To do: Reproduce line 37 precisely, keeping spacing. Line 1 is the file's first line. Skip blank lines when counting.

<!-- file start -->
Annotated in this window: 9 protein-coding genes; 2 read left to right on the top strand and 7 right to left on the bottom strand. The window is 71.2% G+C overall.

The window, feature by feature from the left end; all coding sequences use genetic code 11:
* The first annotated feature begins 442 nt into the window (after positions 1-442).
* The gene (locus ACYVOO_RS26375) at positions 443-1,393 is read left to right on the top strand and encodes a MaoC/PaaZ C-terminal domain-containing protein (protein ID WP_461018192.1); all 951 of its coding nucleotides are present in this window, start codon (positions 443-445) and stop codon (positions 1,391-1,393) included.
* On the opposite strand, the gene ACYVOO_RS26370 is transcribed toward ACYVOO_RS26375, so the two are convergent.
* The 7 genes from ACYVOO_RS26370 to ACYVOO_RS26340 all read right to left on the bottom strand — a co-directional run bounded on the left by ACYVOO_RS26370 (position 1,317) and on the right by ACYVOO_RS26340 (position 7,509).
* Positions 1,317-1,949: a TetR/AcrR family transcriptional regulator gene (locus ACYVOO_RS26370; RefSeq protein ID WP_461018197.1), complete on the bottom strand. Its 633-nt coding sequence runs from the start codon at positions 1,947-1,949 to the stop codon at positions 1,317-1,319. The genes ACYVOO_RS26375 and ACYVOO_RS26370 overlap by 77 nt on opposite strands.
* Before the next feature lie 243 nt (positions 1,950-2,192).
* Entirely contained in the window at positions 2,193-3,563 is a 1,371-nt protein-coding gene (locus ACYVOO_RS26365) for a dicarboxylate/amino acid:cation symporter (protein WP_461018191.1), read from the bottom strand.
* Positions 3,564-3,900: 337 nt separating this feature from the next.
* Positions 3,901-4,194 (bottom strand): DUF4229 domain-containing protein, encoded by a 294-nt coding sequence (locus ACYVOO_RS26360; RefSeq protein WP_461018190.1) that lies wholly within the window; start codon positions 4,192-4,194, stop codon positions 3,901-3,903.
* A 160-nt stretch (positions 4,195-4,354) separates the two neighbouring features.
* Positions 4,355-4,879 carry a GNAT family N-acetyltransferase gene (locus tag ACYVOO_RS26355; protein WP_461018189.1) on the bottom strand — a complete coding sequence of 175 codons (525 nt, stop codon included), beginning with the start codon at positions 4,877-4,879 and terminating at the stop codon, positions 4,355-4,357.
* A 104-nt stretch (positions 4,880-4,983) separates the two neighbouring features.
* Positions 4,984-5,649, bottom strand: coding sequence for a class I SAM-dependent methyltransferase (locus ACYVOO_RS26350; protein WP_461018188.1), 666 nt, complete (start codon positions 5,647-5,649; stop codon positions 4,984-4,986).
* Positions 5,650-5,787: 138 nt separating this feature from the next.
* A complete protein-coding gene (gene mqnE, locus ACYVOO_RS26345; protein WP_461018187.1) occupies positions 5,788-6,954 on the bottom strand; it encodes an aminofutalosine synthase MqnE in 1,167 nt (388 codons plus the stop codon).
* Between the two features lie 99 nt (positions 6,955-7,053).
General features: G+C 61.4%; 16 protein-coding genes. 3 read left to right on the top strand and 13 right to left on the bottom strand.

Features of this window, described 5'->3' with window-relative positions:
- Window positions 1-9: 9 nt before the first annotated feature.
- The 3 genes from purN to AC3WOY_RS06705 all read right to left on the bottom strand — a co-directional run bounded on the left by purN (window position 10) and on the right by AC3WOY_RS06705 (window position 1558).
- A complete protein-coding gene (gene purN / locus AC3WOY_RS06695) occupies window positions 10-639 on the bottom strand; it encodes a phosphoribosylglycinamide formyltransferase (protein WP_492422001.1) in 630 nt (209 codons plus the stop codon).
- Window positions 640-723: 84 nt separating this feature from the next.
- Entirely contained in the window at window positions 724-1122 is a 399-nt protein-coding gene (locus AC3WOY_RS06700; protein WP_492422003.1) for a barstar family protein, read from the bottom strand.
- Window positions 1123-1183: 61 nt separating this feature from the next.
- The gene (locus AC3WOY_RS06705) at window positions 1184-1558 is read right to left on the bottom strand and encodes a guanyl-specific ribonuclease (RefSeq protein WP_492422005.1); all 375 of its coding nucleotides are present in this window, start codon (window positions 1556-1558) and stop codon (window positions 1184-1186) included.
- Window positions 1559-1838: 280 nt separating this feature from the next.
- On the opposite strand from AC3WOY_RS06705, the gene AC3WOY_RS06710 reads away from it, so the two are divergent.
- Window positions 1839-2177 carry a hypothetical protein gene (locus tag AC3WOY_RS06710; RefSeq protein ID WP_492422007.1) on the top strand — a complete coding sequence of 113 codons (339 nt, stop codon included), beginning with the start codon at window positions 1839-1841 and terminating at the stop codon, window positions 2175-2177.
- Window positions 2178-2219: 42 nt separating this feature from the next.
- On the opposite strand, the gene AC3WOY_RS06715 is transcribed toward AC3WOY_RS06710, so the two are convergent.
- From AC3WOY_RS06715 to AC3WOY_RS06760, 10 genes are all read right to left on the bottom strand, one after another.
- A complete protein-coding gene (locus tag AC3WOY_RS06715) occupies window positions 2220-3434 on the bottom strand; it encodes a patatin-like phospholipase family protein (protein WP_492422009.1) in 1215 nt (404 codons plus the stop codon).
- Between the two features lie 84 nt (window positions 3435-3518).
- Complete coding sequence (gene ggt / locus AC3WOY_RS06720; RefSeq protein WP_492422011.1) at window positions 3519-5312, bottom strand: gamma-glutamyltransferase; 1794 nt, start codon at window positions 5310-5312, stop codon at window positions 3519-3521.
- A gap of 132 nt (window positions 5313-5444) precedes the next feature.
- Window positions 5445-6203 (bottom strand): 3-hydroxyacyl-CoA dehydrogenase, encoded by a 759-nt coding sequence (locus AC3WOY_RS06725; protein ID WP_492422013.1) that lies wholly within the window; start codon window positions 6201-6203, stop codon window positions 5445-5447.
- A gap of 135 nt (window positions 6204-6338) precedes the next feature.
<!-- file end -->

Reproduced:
- A gap of 132 nt (window positions 5313-5444) precedes the next feature.